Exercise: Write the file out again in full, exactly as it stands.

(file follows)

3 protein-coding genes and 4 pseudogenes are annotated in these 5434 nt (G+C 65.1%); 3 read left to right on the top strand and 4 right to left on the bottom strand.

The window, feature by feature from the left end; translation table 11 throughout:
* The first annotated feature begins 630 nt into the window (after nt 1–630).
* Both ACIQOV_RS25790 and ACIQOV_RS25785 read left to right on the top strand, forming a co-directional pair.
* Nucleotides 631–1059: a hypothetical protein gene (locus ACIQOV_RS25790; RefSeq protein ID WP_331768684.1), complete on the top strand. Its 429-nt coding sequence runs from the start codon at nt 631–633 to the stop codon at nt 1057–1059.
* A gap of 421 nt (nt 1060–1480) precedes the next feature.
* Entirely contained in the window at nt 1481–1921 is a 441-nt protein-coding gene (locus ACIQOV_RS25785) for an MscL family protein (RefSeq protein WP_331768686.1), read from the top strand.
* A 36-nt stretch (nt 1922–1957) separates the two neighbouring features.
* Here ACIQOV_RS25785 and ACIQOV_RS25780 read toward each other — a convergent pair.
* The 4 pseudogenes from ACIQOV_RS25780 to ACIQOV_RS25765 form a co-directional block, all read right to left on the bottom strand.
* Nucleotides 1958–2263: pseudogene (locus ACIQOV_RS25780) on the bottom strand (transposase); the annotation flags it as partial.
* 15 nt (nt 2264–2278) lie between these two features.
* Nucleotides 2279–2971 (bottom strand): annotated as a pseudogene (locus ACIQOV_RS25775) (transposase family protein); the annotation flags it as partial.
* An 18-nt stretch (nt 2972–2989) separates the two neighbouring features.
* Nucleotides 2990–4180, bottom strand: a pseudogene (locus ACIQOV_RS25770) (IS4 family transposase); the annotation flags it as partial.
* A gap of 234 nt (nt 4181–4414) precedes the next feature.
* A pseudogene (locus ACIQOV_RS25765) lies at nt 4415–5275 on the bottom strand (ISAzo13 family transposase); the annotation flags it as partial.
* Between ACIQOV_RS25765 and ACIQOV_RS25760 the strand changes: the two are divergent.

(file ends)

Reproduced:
3 protein-coding genes and 4 pseudogenes are annotated in these 5434 nt (G+C 65.1%); 3 read left to right on the top strand and 4 right to left on the bottom strand.

The window, feature by feature from the left end; translation table 11 throughout:
* The first annotated feature begins 630 nt into the window (after nt 1–630).
* Both ACIQOV_RS25790 and ACIQOV_RS25785 read left to right on the top strand, forming a co-directional pair.
* Nucleotides 631–1059: a hypothetical protein gene (locus ACIQOV_RS25790; RefSeq protein ID WP_331768684.1), complete on the top strand. Its 429-nt coding sequence runs from the start codon at nt 631–633 to the stop codon at nt 1057–1059.
* A gap of 421 nt (nt 1060–1480) precedes the next feature.
* Entirely contained in the window at nt 1481–1921 is a 441-nt protein-coding gene (locus ACIQOV_RS25785) for an MscL family protein (RefSeq protein WP_331768686.1), read from the top strand.
* A 36-nt stretch (nt 1922–1957) separates the two neighbouring features.
* Here ACIQOV_RS25785 and ACIQOV_RS25780 read toward each other — a convergent pair.
* The 4 pseudogenes from ACIQOV_RS25780 to ACIQOV_RS25765 form a co-directional block, all read right to left on the bottom strand.
* Nucleotides 1958–2263: pseudogene (locus ACIQOV_RS25780) on the bottom strand (transposase); the annotation flags it as partial.
* 15 nt (nt 2264–2278) lie between these two features.
* Nucleotides 2279–2971 (bottom strand): annotated as a pseudogene (locus ACIQOV_RS25775) (transposase family protein); the annotation flags it as partial.
* An 18-nt stretch (nt 2972–2989) separates the two neighbouring features.
* Nucleotides 2990–4180, bottom strand: a pseudogene (locus ACIQOV_RS25770) (IS4 family transposase); the annotation flags it as partial.
* A gap of 234 nt (nt 4181–4414) precedes the next feature.
* A pseudogene (locus ACIQOV_RS25765) lies at nt 4415–5275 on the bottom strand (ISAzo13 family transposase); the annotation flags it as partial.
* Between ACIQOV_RS25765 and ACIQOV_RS25760 the strand changes: the two are divergent.